- Anchors for furniture and appliances to avoid tip-overs. Babies may pull themselves up on bookcases or television stands. If they’re not anchored down, these heavy objects may fall on them.
- A fence (at least 4 feet tall) that surrounds your pool. Include gates that self-close and self-latch.
A note on stairs: Allowing your baby to learn how to navigate the stairs can be a valuable gift to her and your peace of mind. Instead of keeping the stairs off-limits, allow your baby to climb up and explore. Spot her as she climbs up and finds a way down the stairs. Your baby will acquire skills needed for crawling as well as for climbing and problem-solving.
What Should I Do If My Baby Doesn’t Start Crawling?
Babies have their reasons for doing—and sometimes not doing—things. If your baby’s reaching other developmental milestones, such as rolling over or showing curiosity, it may not be an issue. Here are a few reasons your baby may not be crawling yet:
- She’s wearing restrictive diapers. Make sure your baby’s diapers are snug, but not too tight. If the leg or tummy areas are too tight, they may be hindering your baby’s movements.
- She’d rather observe. If your baby isn’t feeling ready to crawl yet, she may prefer sitting and watching the world around her.
- She’s on the heavy side. Your baby might struggle with the weight she has to carry around.
- She hasn’t had enough opportunities. When babies are held too frequently, they lack the opportunity to discover ways to move their body.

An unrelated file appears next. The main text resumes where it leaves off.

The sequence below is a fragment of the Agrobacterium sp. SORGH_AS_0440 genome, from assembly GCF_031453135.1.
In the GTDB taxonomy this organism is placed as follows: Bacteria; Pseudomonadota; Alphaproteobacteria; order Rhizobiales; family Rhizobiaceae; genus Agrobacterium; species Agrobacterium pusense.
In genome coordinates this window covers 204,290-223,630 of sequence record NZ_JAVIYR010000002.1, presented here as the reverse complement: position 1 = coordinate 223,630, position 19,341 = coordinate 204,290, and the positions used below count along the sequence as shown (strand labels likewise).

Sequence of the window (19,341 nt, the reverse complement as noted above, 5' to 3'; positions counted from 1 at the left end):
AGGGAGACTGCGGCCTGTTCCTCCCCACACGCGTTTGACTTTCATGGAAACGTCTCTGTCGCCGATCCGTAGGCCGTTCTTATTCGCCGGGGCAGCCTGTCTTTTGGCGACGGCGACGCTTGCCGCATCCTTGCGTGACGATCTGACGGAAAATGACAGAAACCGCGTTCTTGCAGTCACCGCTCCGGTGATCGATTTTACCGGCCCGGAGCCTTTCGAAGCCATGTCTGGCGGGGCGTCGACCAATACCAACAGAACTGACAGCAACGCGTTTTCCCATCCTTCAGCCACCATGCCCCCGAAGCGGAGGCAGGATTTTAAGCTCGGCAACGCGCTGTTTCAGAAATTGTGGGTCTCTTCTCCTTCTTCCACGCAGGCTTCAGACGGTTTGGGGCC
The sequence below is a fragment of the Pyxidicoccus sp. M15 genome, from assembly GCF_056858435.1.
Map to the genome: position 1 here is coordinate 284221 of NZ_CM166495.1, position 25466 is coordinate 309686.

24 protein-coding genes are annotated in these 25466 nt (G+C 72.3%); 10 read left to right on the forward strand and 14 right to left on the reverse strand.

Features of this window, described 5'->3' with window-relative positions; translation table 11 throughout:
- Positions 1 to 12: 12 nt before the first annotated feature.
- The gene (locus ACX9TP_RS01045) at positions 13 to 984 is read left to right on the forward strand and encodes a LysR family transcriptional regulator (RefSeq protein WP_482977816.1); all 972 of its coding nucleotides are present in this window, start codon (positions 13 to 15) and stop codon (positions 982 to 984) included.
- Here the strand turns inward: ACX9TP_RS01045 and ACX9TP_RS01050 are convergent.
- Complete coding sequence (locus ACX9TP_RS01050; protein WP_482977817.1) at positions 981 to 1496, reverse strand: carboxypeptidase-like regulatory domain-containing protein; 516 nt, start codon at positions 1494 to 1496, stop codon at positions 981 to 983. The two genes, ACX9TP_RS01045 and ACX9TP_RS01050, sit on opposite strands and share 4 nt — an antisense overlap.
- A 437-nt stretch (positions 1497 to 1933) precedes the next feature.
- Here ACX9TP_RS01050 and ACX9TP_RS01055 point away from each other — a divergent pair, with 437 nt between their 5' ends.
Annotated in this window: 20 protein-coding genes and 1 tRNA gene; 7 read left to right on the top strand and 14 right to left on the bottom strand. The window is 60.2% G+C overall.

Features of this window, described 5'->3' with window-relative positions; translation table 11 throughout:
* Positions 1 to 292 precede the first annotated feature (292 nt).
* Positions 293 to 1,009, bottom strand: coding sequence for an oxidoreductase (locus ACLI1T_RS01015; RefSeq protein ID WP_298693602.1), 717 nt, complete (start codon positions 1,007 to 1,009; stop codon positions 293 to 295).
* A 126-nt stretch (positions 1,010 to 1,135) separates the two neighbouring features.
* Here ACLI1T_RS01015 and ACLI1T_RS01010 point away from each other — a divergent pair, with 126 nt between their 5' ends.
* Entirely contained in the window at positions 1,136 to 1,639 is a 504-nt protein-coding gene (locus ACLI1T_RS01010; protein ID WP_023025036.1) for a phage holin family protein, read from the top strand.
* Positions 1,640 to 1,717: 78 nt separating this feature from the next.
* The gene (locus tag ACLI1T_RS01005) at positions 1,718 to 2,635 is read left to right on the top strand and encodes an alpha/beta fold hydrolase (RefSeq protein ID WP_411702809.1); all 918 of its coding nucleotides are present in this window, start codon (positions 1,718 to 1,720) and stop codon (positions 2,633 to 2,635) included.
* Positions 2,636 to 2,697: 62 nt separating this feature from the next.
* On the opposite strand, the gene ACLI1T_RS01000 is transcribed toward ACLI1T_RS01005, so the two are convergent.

You may want to reach out to your child’s pediatrician if you see these signs:
- Floppy arms and legs when picked up
- Low energy levels (after feedings and sleep)
- Doesn’t attempt to reach out to you or move towards objects
- Greatly favors one hand to grab objects
Do babies crawl first or sit first?
It depends on your baby’s preference. Some babies start crawling on their bellies before learning how to sit.
Many babies can learn to crawl from a sitting position. When seated, assisted or unassisted, babies develop their neck and back muscles while holding up their head. Your baby may have a fortuitous moment where she leans over so far that she ends up in a crawling position.
Why do some babies skip the crawling stage?
Babies who skip the crawling stage may prefer other methods of movement. For instance, some babies may consider cruising as the most effective way to move around. They may go straight from cruising to walking.
Here are a few more reasons some babies skip the crawling stage:
- Upper body and core muscle weakness
- Hyper-sensitive sensory system (resists touching the floor with open hands)
- Lack of hand-eye coordination
- Lack of balance
- Inability to rotate hips
- Insufficient time on their tummy
- Lack of body and spatial awareness
What if my baby hates being on their tummy?
There are some reasons your baby may not be enjoying tummy time:
- She has yet to learn how to lift her head. A faceplant on the ground can’t be very comfortable.
- The floor is uncomfortable. Make sure the floor isn’t too cold or rough.
- She has gas. A belly full of gas can make tummy time seem like torture.
- She had previously spent too much time on her belly. Keep tummy time in short spurts.
Try these alternative positions to tummy time:
- Lap laying. Your baby may prefer the safety and warmth of your lap.
- Side laying. Lay your baby down on her side, and guide her arms in front of her. Provide extra support behind her with a bumper, such as a rolled-up towel.
- Carrying your baby tummy-down. Carry your baby facedown. Use your arms and hands to hold up her torso.
Baby Hates Tummy Time? Try These Alternatives Instead!
If your baby hates tummy time, there’s hope! These 5 alternatives will keep your baby smiling while on their belly.
Crawling, Visual Impairment
When does a blind baby start crawling?
When does a blind baby usually start to crawl? When should I start to be worried that there is another issue besides blindness?
Stages of Crawling: When and How They Happen
Your baby will learn to crawl in their own way and at their own pace. The crawling style your little one chooses will also influence when they start moving.